Follow Your Agony Sue Monk Kidd

Following your agony does not seem like the easiest route to a hassle free life. Follow your bliss seems a much more desirable alternative and looks way better as the motto on your family’s coat of arms. Sequere beatitudinem tuam anyone?

Follow your bliss! Do what you love! Don’t worry, Be happy! Listen to your heart! All are pithy aphorisms that sound rather pleasant, seem completely desirable, and present a succinct and easy-to-follow recipe for living the carefree life. Not to mention the fact that they are appropriately sized for all delicate tattoo locations. Think about it: who wouldn’t want to only do what they love? Sorry Mom, can’t listen to your problems. I’m doing what I love!

Yet I find myself returning frequently to a hastily jotted note in my journal. A quote grabbed out of context from a sermon on grace:

It doesn’t matter what kind of designer life you make for yourself. Something will ruin it.

Something. Awful bosses, death, flat tires, broken equipment, rabid dogs, cancer, brush fires, boys-who-can’t-commit, EBOLA even!  Something — always unexpected and mostly likely unimagined — is guaranteed to rock your bliss. There is no such thing as a hassle free life.

Which leads me to the inevitable agonies of life. It seems counterintuitive at first that agony is the way to find your true self or deepest happiness. Suffering is painful and disruptive and often seems unnecessary. Afterall, Happiness begets happiness, right?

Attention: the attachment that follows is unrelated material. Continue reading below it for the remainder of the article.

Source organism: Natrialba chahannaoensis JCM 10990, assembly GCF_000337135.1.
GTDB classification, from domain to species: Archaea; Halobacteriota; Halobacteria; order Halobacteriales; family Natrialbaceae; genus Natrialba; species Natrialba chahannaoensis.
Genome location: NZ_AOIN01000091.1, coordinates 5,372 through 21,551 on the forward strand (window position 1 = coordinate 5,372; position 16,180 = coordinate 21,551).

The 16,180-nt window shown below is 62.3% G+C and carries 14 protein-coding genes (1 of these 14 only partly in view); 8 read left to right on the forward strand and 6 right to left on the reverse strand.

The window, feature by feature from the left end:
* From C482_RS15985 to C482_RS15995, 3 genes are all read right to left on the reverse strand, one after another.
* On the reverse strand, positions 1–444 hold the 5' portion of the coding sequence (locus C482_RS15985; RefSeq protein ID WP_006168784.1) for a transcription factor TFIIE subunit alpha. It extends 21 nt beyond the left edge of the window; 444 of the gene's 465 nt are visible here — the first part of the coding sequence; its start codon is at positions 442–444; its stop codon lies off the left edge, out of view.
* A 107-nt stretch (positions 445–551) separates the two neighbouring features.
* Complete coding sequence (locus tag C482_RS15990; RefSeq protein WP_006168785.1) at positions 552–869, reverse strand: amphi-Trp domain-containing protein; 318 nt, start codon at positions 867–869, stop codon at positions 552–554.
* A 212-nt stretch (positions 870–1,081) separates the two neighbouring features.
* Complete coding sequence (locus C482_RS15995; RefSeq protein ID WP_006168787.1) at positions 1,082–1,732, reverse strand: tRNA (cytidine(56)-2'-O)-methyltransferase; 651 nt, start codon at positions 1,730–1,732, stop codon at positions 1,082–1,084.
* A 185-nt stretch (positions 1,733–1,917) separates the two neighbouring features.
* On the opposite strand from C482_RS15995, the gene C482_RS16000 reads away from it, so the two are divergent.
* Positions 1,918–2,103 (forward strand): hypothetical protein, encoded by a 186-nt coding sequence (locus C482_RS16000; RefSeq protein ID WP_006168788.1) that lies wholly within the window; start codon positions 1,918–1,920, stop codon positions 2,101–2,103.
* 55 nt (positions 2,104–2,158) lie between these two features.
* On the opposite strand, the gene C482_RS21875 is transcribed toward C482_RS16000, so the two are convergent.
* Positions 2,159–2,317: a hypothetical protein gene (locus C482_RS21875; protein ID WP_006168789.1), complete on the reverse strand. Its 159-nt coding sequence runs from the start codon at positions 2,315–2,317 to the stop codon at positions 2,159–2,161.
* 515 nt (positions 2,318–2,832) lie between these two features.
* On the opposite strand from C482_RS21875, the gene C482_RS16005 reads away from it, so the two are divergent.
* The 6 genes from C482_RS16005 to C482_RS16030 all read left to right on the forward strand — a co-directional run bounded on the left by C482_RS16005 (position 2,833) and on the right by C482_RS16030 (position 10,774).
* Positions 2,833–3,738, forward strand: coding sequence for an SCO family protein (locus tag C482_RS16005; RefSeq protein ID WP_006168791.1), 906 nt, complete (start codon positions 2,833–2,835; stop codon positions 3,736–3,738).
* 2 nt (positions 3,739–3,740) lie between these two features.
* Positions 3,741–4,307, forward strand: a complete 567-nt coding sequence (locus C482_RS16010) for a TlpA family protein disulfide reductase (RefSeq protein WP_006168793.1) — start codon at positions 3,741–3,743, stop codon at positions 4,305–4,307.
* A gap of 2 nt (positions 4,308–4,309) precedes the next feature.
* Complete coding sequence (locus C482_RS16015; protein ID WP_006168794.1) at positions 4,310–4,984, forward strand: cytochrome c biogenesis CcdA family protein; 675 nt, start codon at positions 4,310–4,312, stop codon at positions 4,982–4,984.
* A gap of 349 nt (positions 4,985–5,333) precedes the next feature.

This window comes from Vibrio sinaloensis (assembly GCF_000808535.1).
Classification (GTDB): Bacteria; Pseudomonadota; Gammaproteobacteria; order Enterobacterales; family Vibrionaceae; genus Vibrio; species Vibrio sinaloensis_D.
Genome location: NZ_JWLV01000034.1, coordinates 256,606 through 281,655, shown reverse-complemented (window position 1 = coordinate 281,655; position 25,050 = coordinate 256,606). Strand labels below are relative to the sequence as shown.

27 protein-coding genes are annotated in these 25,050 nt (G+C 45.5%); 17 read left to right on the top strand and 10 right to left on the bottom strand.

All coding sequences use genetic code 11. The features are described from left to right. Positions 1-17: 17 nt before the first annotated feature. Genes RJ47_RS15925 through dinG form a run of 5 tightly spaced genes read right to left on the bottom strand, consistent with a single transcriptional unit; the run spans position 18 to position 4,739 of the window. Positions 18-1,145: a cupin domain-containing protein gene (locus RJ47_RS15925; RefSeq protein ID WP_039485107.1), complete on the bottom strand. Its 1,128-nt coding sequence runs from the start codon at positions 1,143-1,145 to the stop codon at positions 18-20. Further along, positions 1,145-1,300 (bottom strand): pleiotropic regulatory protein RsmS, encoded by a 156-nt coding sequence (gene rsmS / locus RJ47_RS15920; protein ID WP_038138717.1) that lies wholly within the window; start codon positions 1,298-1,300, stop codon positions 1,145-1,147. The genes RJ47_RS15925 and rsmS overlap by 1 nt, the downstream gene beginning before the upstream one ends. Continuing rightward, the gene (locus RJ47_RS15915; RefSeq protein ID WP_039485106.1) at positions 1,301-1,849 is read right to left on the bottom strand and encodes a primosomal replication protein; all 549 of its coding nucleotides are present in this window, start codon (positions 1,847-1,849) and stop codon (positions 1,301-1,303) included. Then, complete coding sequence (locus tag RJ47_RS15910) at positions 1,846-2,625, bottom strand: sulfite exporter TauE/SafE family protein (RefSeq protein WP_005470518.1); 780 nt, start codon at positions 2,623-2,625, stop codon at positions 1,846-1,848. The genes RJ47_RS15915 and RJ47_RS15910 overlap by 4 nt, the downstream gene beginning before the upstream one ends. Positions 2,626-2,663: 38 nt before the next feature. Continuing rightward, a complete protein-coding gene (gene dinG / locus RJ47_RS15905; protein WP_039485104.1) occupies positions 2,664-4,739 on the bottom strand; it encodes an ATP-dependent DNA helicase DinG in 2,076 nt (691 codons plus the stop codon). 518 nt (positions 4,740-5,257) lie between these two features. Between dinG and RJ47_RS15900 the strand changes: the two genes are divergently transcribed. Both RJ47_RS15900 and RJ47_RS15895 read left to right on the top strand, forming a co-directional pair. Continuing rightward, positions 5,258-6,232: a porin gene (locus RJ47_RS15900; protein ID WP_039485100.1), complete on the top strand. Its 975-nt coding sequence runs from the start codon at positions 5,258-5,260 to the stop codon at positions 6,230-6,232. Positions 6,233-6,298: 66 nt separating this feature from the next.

Except we all know that gold and silver are made pure by refining at high temperatures and diamonds are created over time under extreme pressure and intense heat.  And there are, of course, the people (Dr. King, William Wilberforce, Gandhi, Corrie Ten Boom among others) who followed their agony –often to death — and lived lives of significance that glimmered and helped others despite the suffering they faced.  The Passion (or agony) of Jesus is the perfect example of this.

For my birthday this year, I declared this quote by Helen Keller as my motto for the year:

 

Character cannot be developed in ease and quiet

And it’s still rings true. My own agonies of this year have produced grit, character, and, more than anything else, a necessary reordering of my priorities.

It is tempting to run, to turtle and hide when (see again the inevitability of suffering) hard times arrive, but I’ll encourage you to stick it out. To Follow Your agony instead of your bliss.

One Comment on “Follow Your Agony?

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